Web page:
We are in a time where electric vehicle adoption is increasing and manufacturers are looking for ways to make them as easy to adopt as internal combustion engine-powered vehicles. One of the major limiting factors tends to be the battery in these EVs. Mercedes-Benz, in a bid to tackle this problem, has joined hands with ProLogium to develop solid-state batteries for their cars. The German carmaker has plans to invest “high double-digit million Euros” in ProLogium.
The two companies have signed a technology cooperation agreement to develop next-generation battery cells. This will also allow Mercedes-Benz to be a part of ProLogium board of directors and aid in research and development. The partnership will also open up avenues for ProLogium to set up a manufacturing facility in Europe and ramp up production.
The solid-state batteries born out of this partnership could be seen in Mercedes-Benz test vehicles in the coming years with passengers vehicles getting them sometime after 2025. This step is in line with Mercedes-Benz’s plans to go all electric by 2030.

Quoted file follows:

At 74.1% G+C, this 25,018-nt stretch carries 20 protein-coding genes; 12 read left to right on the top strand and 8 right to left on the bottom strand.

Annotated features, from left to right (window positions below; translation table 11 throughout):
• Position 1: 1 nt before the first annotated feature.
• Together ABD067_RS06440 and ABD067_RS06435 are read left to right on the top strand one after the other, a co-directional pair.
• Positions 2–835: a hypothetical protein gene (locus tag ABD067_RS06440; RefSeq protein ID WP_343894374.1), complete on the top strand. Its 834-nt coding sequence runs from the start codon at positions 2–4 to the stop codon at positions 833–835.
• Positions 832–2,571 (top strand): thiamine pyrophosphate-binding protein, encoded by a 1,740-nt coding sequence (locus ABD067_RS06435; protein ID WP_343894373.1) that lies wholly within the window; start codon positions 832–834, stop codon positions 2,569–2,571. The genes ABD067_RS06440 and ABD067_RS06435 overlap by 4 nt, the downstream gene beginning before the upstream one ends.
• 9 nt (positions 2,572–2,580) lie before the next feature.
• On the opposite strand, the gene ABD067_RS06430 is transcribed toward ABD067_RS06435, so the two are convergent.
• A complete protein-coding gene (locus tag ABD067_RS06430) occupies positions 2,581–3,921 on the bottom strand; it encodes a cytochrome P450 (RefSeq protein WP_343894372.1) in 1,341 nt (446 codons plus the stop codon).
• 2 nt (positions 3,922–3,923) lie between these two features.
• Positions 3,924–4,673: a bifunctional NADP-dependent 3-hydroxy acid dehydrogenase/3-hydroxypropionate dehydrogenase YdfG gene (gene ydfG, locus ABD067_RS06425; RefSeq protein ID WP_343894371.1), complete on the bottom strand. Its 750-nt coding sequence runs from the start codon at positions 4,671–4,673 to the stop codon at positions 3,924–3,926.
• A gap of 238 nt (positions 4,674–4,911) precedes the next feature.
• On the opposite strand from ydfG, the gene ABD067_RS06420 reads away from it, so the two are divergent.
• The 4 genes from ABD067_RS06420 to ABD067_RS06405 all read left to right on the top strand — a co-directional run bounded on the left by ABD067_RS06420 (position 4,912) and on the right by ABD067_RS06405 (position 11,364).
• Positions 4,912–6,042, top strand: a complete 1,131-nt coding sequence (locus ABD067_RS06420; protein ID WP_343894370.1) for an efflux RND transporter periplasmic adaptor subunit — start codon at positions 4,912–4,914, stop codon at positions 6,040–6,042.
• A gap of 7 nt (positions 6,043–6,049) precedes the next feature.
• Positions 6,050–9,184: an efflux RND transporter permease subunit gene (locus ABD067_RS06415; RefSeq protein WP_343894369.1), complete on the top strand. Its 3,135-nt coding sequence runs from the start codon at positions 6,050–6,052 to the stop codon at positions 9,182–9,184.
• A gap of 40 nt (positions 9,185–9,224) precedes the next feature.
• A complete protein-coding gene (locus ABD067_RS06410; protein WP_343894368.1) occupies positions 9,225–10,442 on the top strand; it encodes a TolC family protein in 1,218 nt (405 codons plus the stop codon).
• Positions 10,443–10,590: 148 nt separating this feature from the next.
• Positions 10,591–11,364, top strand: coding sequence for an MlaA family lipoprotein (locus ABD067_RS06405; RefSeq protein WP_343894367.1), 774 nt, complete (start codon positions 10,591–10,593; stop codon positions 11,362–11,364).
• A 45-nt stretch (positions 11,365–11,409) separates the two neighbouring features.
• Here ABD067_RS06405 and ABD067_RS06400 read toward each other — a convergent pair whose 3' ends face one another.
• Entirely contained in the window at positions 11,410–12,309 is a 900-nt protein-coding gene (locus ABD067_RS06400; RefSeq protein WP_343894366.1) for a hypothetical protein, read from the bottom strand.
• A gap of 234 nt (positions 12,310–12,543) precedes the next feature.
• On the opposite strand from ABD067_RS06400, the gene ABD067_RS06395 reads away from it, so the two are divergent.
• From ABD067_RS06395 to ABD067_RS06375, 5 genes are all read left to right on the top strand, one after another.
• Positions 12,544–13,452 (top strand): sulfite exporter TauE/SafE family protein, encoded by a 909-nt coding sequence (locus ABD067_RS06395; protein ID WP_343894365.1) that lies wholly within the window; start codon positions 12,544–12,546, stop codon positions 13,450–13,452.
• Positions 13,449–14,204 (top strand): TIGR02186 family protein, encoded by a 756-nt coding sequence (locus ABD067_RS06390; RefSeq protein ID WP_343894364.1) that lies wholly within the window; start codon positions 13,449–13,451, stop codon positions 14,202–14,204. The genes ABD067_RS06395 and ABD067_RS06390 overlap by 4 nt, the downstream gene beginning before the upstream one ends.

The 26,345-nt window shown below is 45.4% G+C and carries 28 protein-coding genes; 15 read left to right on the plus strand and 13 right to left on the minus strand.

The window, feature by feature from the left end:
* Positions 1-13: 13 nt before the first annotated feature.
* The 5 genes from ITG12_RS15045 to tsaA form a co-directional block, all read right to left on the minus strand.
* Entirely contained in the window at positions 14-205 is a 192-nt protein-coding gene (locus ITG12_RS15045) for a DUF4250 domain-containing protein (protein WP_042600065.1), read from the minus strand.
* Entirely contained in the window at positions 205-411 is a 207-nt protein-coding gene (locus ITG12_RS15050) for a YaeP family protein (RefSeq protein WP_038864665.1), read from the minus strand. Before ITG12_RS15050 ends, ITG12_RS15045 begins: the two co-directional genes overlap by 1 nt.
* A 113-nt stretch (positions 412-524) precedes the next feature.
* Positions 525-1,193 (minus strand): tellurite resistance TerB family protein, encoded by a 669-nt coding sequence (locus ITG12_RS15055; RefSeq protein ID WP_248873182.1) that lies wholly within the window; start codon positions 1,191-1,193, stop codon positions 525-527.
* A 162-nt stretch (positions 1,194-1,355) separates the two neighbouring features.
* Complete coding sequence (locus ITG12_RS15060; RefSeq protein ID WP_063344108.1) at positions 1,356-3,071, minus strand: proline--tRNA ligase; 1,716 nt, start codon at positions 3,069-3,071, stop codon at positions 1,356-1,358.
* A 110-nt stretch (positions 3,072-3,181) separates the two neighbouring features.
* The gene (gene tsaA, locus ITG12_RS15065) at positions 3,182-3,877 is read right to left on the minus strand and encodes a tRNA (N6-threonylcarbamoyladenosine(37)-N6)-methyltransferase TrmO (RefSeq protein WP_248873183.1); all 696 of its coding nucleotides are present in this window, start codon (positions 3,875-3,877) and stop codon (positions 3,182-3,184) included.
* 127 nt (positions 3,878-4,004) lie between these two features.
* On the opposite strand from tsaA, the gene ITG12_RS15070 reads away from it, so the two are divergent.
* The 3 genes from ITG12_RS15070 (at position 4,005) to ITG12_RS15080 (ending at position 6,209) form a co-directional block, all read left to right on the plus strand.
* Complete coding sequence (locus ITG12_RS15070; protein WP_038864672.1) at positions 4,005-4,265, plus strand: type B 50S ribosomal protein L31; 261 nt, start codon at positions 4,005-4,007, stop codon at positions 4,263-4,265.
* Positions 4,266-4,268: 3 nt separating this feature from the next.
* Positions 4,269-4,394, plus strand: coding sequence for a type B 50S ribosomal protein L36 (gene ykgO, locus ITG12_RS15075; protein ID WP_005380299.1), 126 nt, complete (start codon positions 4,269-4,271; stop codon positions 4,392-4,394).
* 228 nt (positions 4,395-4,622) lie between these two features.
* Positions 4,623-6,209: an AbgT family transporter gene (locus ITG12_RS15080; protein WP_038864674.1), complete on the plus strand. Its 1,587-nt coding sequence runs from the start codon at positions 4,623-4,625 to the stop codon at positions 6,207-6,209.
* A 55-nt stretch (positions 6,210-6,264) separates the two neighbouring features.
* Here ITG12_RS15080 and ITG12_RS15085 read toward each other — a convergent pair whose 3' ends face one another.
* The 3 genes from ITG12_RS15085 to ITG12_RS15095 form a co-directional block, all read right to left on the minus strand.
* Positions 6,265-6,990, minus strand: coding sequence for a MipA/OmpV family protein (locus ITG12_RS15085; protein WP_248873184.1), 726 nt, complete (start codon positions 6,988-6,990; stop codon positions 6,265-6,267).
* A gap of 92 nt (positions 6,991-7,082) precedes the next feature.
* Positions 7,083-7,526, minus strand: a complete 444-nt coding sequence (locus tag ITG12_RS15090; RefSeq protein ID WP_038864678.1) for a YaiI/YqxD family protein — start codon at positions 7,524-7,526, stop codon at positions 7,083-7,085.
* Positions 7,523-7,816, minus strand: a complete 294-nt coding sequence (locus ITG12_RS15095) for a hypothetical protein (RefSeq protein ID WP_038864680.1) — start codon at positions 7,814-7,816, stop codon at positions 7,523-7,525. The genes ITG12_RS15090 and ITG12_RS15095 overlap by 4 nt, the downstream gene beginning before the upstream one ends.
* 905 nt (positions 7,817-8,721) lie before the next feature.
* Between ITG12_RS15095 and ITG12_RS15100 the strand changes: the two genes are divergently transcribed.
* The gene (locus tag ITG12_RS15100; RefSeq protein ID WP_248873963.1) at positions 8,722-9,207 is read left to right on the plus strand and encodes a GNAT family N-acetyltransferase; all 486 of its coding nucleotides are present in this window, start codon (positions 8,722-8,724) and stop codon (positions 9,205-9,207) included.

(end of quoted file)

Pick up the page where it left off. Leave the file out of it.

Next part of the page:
By employing solid-state batteries in place of lithium-ion ones, Mercedes-Benz will be able to improve their EVs on multiple fronts. This technology can produce batteries that are smaller in size and safer in nature. Solid-state batteries can also have double the range of lithium-ion batteries. All of these things could have a ripple effect on the cost and practicality of EVs coming closer to their ICE counterparts. So, it makes sense that Mercedes-Benz would want to invest in ProLogium, a Taiwan-based company that has a lot of expertise and experience in making solid-state batteries.
Markus Schäfer, member of the Board of Management of Daimler AG and Mercedes-Benz AG, chief technology officer responsible for Development and Procurement, said, “We believe that range and efficiency are the new industry benchmarks for electric cars. Solid-state technology helps to cut down battery size and weight. This is why we are partnering with companies like ProLogium to ensure that Mercedes-Benz continues to break new ground in the automotive sector – for the benefit of our customers.”
“We have been working with Mercedes-Benz on the testing of our EV battery cells since 2016 and are excited to strengthen and expand our partnership,” said Vincent Yang, CEO and founder of ProLogium Technology.